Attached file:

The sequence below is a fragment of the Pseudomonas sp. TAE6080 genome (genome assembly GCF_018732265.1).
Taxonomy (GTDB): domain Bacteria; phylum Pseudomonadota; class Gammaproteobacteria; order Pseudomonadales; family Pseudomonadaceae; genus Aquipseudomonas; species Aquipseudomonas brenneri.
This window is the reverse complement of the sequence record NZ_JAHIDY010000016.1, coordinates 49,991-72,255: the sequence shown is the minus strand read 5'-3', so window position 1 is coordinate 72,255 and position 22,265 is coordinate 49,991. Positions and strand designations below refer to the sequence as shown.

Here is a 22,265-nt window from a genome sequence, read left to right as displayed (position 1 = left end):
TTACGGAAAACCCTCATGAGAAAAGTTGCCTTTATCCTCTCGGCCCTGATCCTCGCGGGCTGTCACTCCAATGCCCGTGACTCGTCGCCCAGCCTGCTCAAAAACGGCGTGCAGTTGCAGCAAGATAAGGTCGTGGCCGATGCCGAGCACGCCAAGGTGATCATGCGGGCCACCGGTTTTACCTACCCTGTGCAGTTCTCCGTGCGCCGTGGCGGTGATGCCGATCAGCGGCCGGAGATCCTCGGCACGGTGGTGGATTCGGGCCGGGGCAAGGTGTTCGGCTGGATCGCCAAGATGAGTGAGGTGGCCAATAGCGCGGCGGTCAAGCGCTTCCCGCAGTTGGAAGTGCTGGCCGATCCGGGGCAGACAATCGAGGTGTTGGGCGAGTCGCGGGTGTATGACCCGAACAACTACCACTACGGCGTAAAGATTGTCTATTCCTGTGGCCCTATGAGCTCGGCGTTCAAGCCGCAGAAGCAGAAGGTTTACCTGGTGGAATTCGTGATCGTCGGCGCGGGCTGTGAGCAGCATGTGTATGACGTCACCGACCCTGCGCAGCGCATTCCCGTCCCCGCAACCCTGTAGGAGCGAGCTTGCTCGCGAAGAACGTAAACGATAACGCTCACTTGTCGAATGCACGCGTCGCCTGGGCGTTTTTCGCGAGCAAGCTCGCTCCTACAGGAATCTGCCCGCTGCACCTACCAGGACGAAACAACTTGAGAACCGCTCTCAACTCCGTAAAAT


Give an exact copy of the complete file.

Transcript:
The sequence below is a fragment of the Pseudomonas sp. TAE6080 genome (genome assembly GCF_018732265.1).
Taxonomy (GTDB): domain Bacteria; phylum Pseudomonadota; class Gammaproteobacteria; order Pseudomonadales; family Pseudomonadaceae; genus Aquipseudomonas; species Aquipseudomonas brenneri.
This window is the reverse complement of the sequence record NZ_JAHIDY010000016.1, coordinates 49,991-72,255: the sequence shown is the minus strand read 5'-3', so window position 1 is coordinate 72,255 and position 22,265 is coordinate 49,991. Positions and strand designations below refer to the sequence as shown.

Here is a 22,265-nt window from a genome sequence, read left to right as displayed (position 1 = left end):
TTACGGAAAACCCTCATGAGAAAAGTTGCCTTTATCCTCTCGGCCCTGATCCTCGCGGGCTGTCACTCCAATGCCCGTGACTCGTCGCCCAGCCTGCTCAAAAACGGCGTGCAGTTGCAGCAAGATAAGGTCGTGGCCGATGCCGAGCACGCCAAGGTGATCATGCGGGCCACCGGTTTTACCTACCCTGTGCAGTTCTCCGTGCGCCGTGGCGGTGATGCCGATCAGCGGCCGGAGATCCTCGGCACGGTGGTGGATTCGGGCCGGGGCAAGGTGTTCGGCTGGATCGCCAAGATGAGTGAGGTGGCCAATAGCGCGGCGGTCAAGCGCTTCCCGCAGTTGGAAGTGCTGGCCGATCCGGGGCAGACAATCGAGGTGTTGGGCGAGTCGCGGGTGTATGACCCGAACAACTACCACTACGGCGTAAAGATTGTCTATTCCTGTGGCCCTATGAGCTCGGCGTTCAAGCCGCAGAAGCAGAAGGTTTACCTGGTGGAATTCGTGATCGTCGGCGCGGGCTGTGAGCAGCATGTGTATGACGTCACCGACCCTGCGCAGCGCATTCCCGTCCCCGCAACCCTGTAGGAGCGAGCTTGCTCGCGAAGAACGTAAACGATAACGCTCACTTGTCGAATGCACGCGTCGCCTGGGCGTTTTTCGCGAGCAAGCTCGCTCCTACAGGAATCTGCCCGCTGCACCTACCAGGACGAAACAACTTGAGAACCGCTCTCAACTCCGTAAAAT